OTHER RESPIRATORY CARE TECHNIQUES
Other respiratory care techniques, including admin-istration of aerosolized water or bronchodilators and clearing of pulmonary secretions, preserve or improve pulmonary function.
An aerosol mist is a gas or gas mixture contain-ing a suspension of liquid particles. Aerosolized water may be administered to loosen inspissated secretions and facilitate their removal from the tra-cheobronchial tree. Aerosol mists are also used to administer bronchodilators, mucolytic agents, or vasoconstrictors (metered-dose inhalers are preferred for administration of bronchodilators). A normal cough requires an adequate inspiratory capacity, an intact glottis, and adequate muscle strength (abdominal muscles and diaphragm). Aerosol mists with or without bronchodilators may induce cough as well as loosen secretions. Instilla-tion of hypertonic saline has been used as a muco-lytic and to induce cough. Additional effective measures include chest percussion or vibration ther-apy and postural drainage of the various lung lobes.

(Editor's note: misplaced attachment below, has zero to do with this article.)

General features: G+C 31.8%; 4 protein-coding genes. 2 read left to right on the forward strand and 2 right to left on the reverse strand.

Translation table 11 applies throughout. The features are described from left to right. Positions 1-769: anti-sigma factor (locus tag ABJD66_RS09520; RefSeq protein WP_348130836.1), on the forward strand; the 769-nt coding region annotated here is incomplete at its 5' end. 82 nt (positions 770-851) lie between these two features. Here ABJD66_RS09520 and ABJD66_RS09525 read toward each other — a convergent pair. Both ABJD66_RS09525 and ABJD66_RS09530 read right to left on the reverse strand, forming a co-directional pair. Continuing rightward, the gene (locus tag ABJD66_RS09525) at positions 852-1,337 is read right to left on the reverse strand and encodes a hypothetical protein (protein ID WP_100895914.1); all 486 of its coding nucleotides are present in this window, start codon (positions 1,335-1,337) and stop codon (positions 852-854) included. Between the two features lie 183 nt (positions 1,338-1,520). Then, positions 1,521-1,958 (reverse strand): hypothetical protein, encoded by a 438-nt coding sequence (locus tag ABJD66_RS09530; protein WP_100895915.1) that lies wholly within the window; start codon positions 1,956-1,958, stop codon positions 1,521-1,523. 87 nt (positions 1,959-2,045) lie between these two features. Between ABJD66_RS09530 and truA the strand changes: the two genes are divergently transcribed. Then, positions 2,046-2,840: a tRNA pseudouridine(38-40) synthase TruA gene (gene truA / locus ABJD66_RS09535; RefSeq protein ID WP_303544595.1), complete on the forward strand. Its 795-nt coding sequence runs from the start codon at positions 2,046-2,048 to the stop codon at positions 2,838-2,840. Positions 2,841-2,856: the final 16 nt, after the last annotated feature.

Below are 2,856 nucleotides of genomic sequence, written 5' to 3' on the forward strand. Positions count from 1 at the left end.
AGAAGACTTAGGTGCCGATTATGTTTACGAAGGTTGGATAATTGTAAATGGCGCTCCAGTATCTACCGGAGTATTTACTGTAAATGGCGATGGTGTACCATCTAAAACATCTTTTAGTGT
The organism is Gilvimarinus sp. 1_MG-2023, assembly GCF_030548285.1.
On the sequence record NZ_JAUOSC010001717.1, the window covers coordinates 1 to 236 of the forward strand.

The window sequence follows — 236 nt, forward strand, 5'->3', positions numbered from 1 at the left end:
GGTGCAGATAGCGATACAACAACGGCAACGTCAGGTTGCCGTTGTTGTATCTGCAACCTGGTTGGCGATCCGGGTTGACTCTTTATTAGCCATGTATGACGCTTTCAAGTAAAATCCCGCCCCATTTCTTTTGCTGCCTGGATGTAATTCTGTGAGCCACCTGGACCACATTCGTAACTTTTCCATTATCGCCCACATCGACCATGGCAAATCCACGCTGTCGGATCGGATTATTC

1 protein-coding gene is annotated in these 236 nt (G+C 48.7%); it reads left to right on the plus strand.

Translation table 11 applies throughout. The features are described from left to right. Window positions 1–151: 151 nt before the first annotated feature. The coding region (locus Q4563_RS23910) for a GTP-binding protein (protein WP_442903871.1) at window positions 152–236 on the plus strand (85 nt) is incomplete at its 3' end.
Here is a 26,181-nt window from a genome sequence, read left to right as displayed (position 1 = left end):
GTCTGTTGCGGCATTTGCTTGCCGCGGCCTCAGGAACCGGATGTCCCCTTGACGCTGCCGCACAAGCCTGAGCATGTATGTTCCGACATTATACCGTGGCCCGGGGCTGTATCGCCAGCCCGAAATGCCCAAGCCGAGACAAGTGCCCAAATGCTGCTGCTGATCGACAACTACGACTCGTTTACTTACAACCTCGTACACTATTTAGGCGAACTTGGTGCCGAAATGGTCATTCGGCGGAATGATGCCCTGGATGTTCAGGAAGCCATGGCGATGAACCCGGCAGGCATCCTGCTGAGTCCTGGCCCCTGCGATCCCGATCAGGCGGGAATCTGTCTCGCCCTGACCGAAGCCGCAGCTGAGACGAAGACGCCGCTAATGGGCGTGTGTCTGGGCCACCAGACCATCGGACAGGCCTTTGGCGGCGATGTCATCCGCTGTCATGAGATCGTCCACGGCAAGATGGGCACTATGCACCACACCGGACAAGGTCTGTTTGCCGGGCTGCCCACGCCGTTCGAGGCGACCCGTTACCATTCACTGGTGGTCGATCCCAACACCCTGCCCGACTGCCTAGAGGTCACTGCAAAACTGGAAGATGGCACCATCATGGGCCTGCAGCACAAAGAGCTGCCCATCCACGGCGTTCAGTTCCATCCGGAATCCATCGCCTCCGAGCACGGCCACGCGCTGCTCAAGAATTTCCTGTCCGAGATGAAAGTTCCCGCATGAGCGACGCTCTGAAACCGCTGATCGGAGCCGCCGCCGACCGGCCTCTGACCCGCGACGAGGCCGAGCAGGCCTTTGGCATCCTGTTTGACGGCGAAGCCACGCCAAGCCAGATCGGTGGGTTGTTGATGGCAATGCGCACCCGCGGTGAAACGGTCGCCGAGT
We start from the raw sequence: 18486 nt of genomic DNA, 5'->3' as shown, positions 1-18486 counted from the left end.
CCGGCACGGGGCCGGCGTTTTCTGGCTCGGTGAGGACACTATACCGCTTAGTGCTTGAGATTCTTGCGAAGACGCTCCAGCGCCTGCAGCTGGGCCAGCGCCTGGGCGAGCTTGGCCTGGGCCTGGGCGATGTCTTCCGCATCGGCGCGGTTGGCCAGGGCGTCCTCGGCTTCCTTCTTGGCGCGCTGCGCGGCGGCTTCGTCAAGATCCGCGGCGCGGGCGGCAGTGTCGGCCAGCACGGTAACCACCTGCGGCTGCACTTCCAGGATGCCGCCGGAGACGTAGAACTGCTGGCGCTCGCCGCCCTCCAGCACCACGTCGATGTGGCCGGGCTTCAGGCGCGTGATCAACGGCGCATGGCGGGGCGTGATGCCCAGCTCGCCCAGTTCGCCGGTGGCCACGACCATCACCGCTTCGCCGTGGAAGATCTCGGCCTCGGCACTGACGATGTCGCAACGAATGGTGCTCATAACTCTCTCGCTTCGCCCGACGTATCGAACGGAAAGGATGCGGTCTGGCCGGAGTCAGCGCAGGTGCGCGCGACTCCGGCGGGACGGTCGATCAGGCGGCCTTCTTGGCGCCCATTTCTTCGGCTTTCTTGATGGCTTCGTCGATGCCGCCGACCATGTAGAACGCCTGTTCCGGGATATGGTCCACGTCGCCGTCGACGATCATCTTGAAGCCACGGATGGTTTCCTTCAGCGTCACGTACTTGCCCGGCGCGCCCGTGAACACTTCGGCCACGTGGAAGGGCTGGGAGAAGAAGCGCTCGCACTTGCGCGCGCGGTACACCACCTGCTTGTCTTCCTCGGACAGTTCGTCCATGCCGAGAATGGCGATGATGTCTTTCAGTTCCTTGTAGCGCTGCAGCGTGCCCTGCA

Maneuvers that produce sustained maximum lung inflation such as the use of an incentivespirometer can be helpful in inducing cough as well as preventing atelectasis and preserving normal lung volume. Patients should be instructed to inhale approximately 15–20 mL/kg and to hold it for 2–3 s before exhalation.
When thick and copious secretions are associ-ated with obvious atelectasis and hypoxemia, more aggressive measures may be indicated. These include suctioning the spontaneously breathing patient via a nasopharyngeal catheter or flexible bronchoscope, or performing the same two maneuvers through a tracheal tube. When there is atelectasis without retention of secretions, a brief period of CPAP by mask or positive-pressure ventilation through a tra-cheal tube is often very effective.
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